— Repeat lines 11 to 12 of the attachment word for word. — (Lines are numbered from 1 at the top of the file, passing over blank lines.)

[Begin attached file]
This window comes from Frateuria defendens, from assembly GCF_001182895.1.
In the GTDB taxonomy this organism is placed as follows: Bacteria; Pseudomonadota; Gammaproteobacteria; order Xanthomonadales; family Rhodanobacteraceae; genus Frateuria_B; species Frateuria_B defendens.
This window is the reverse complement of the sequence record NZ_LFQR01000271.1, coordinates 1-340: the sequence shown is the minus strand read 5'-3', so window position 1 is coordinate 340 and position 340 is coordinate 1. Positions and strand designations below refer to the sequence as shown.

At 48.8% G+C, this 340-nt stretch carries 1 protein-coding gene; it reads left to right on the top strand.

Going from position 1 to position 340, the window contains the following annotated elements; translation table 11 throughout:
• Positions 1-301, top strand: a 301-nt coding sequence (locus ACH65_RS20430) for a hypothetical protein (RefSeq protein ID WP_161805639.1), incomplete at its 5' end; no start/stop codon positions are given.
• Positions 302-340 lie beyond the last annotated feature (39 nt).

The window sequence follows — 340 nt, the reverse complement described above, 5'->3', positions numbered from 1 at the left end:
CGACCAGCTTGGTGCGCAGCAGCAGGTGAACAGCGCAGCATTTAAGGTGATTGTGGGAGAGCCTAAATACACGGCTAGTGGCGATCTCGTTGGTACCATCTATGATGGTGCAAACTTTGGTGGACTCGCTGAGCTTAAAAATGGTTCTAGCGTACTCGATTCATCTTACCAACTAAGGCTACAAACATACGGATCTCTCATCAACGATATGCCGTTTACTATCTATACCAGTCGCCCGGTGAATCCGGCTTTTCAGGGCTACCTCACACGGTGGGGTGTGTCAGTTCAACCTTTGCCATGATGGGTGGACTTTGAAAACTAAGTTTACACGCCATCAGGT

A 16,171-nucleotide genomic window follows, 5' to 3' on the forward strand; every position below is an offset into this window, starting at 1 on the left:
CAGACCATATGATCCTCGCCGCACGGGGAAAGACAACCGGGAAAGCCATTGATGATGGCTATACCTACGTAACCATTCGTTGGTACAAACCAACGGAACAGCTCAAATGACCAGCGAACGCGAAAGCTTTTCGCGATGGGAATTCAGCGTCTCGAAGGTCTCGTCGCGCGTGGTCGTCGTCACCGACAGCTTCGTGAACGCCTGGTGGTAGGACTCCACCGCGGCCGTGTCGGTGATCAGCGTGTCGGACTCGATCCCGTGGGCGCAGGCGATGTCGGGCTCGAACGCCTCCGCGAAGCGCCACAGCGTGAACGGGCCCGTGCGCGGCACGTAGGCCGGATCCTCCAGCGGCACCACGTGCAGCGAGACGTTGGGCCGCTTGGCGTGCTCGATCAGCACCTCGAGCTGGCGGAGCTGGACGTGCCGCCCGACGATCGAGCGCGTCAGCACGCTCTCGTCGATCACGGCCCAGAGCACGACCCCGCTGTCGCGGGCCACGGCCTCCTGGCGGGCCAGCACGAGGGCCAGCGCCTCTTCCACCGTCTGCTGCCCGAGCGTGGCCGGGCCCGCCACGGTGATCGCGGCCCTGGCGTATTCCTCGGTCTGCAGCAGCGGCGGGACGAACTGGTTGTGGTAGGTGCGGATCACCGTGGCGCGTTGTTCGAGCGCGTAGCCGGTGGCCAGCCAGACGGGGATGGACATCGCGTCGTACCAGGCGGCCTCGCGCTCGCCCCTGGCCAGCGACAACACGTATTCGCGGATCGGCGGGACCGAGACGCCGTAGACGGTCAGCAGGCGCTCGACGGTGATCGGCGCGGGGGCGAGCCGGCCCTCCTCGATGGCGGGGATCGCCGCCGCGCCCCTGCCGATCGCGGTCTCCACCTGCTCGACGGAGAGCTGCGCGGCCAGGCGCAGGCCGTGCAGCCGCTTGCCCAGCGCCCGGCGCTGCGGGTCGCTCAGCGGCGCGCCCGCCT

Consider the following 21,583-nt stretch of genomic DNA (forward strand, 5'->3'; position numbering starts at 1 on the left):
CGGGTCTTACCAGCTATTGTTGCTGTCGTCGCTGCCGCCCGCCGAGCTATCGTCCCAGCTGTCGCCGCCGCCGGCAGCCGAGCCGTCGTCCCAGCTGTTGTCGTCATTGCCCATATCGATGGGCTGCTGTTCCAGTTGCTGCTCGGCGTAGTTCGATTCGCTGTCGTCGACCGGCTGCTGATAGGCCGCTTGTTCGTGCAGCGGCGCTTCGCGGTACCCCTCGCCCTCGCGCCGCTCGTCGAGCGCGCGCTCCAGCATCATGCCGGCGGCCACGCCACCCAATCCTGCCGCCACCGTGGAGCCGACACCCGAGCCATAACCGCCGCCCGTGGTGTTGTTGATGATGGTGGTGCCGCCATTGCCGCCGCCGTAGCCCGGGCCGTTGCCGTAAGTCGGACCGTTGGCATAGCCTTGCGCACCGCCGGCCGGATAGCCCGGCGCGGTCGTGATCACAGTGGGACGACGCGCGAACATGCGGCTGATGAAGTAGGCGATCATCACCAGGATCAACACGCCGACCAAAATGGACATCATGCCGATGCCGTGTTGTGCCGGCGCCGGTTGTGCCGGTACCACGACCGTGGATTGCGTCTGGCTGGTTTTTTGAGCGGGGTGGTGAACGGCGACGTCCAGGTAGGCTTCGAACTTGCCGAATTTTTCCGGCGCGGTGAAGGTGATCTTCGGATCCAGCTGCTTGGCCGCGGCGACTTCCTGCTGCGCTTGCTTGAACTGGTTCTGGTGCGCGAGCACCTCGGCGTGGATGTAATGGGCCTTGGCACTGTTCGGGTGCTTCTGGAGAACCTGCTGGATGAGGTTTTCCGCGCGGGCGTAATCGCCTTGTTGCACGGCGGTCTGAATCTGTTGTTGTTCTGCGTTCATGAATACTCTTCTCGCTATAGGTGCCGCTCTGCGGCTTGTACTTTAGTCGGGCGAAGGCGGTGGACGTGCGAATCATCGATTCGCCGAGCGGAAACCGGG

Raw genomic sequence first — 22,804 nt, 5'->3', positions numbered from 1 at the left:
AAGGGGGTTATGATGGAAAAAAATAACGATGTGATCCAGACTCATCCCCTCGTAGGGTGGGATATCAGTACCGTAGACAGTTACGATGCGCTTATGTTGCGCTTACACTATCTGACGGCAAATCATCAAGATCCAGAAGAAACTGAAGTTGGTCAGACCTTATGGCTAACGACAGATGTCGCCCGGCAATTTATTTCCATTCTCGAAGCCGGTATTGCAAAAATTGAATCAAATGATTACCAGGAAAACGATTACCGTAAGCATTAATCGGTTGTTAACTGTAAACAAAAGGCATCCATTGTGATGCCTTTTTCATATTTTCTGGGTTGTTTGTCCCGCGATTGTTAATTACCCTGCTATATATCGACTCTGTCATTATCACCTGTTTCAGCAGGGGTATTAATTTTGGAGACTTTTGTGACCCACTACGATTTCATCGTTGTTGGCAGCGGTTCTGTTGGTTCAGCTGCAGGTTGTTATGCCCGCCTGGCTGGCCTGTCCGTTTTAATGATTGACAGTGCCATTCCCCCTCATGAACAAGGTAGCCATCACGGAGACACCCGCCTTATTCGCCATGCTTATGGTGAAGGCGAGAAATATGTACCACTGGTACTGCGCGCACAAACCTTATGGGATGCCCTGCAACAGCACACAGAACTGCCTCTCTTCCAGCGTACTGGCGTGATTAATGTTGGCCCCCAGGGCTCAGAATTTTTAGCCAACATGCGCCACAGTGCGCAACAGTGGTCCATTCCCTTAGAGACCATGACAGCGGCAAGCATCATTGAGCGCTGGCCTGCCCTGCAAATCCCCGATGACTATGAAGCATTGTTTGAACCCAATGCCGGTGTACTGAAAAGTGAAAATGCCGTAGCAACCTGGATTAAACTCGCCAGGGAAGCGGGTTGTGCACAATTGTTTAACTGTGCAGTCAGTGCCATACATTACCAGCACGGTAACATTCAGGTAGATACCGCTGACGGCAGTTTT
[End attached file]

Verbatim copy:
CAGACCATATGATCCTCGCCGCACGGGGAAAGACAACCGGGAAAGCCATTGATGATGGCTATACCTACGTAACCATTCGTTGGTACAAACCAACGGAACAGCTCAAATGACCAGCGAACGCGAAAGCTTTTCGCGATGGGAATTCAGCGTCTCGAAGGTCTCGTCGCGCGTGGTCGTCGTCACCGACAGCTTCGTGAACGCCTGGTGGTAGGACTCCACCGCGGCCGTGTCGGTGATCAGCGTGTCGGACTCGATCCCGTGGGCGCAGGCGATGTCGGGCTCGAACGCCTCCGCGAAGCGCCACAGCGTGAACGGGCCCGTGCGCGGCACGTAGGCCGGATCCTCCAGCGGCACCACGTGCAGCGAGACGTTGGGCCGCTTGGCGTGCTCGATCAGCACCTCGAGCTGGCGGAGCTGGACGTGCCGCCCGACGATCGAGCGCGTCAGCACGCTCTCGTCGATCACGGCCCAGAGCACGACCCCGCTGTCGCGGGCCACGGCCTCCTGGCGGGCCAGCACGAGGGCCAGCGCCTCTTCCACCGTCTGCTGCCCGAGCGTGGCCGGGCCCGCCACGGTGATCGCGGCCCTGGCGTATTCCTCGGTCTGCAGCAGCGGCGGGACGAACTGGTTGTGGTAGGTGCGGATCACCGTGGCGCGTTGTTCGAGCGCGTAGCCGGTGGCCAGCCAGACGGGGATGGACATCGCGTCGTACCAGGCGGCCTCGCGCTCGCCCCTGGCCAGCGACAACACGTATTCGCGGATCGGCGGGACCGAGACGCCGTAGACGGTCAGCAGGCGCTCGACGGTGATCGGCGCGGGGGCGAGCCGGCCCTCCTCGATGGCGGGGATCGCCGCCGCGCCCCTGCCGATCGCGGTCTCCACCTGCTCGACGGAGAGCTGCGCGGCCAGGCGCAGGCCGTGCAGCCGCTTGCCCAGCGCCCGGCGCTGCGGGTCGCTCAGCGGCGCGCCCGCCT

Consider the following 21,583-nt stretch of genomic DNA (forward strand, 5'->3'; position numbering starts at 1 on the left):